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Canada-Iran tensions boil over

McGill students hit by embassy closure

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Two hundred and sixty-two Iranian students at McGill are facing difficulties following the federal government’s decision to close its embassy in Iran. The closure has also made it difficult – and for some, impossible – to return to study at McGill.

Last Friday, Canadian Foreign Affairs Minister John Baird declared the immediate closing of the Canadian embassy in Iran and all Iranian diplomats in Canada as personae non gratae. According to Baird, Iranian diplomats were informed that they had five days to leave.

“Canada views the government of Iran as the most significant threat to world peace and security in the world today,” he said.

Of the 262 Iranian students currently enrolled at McGill, 232 are graduate students, 26 are undergraduates, two are post-doctorates, and two are in continuing studies. There are approximately 4,000 Iranian students in Canada as a whole, many of whom currently face challenges posed by the closing of Canadian consular service in Iran.

The services that will no longer be directly available in Iran include the ability to apply for a study permit and to receive letters exempting or postponing mandatory military service for male Iranian citizens aged 18-34.

Of the 54 newly admitted students to McGill, 29 do not have their documents in order due to the embassy’s closure. This includes students who sent in their official documents and passports and can no longer retrieve them.

The current VP External of the McGill Iranian Students Association (MISA) and an Iranian student at McGill, told The Daily, “If I lose my passport, there is no organization I can prove my identity to. I cannot stay here. I cannot even go to Iran.”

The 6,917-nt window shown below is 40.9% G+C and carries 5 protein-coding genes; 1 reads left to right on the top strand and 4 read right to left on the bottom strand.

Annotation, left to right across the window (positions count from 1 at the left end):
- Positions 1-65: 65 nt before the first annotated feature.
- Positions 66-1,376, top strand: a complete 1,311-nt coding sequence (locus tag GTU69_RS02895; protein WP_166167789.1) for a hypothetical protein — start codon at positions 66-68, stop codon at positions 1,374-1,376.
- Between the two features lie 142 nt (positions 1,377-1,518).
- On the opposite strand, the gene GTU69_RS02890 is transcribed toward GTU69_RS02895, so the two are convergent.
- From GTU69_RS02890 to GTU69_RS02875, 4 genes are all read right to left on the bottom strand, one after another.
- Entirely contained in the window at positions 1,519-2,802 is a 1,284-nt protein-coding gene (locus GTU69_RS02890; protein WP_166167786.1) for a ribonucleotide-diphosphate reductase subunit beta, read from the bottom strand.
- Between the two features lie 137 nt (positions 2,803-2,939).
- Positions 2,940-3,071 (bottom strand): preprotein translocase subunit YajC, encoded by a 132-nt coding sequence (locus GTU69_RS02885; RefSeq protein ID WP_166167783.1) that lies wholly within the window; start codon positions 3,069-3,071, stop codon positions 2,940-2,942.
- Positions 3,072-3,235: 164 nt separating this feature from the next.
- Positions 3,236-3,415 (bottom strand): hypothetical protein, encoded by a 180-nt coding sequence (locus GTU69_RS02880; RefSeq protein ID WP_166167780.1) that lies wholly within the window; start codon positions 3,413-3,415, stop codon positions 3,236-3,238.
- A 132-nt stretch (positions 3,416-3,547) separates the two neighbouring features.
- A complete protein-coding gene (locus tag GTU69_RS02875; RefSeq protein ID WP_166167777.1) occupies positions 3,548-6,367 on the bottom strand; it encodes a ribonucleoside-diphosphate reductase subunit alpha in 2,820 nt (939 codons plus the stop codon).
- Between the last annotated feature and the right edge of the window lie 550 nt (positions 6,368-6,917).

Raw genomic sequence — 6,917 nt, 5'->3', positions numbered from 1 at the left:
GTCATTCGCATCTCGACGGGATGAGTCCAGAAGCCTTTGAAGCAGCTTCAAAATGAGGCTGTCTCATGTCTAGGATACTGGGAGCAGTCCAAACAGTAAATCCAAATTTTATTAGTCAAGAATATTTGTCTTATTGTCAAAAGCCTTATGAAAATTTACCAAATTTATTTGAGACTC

According to MISA President Maiid Sheikholeslami, newly admitted students who are still in Iran must now apply for study permits through the Canadian embassy in Ankara, Turkey.
Sheikholeslami also said that applicants must submit their CV, a list of professors, research interests, and past publications. This was not the case in previous years.
With the increased paperwork and the subsequent backlog, many students have missed the deadline to defer their classes.

Pauline L’Ecuyer, Director of International Student Services at McGill, said that the University is going to be flexible in granting deferral permission to students who did not make the class deferral deadline of August 31.

“This does not solve the problem of deferral of funds,” she said. “Scholarships and grants that have been promised to Iranian students this semester are much more difficult to defer as they come from a variety of sources.”

The sanction imposed on Iranian banks on July 26, 2010 by the Canadian government has also made money transfers more complicated for Iranian students at McGill, who must now transfer money through more expensive alternatives like foreign exchange offices.

“The sanctions put against Iran doesn’t [so much] put the government under pressure as it puts the people under pressure,” said Salimi.

Last Tuesday, L’Ecuyer organized a meeting to provide Iranian students at McGill with information and assistance.

“The purpose of the meeting was to know what students expectations are from [McGill], what it is we can do to make their access to McGill now – [as well as] those who are still in Iran – easier,” said L’Ecuyer.

Of the 262 Iranian students invited, 32 were present at the meeting.

L’Ecuyer, in partnership with her counterparts at the University of British Columbia and the University of Alberta, plans to lobby the government of Canada on behalf of students.
Emails were sent out to the Department of Foreign Affairs and Citizenship and Immigration Canada on September 10. So far, there has been no response.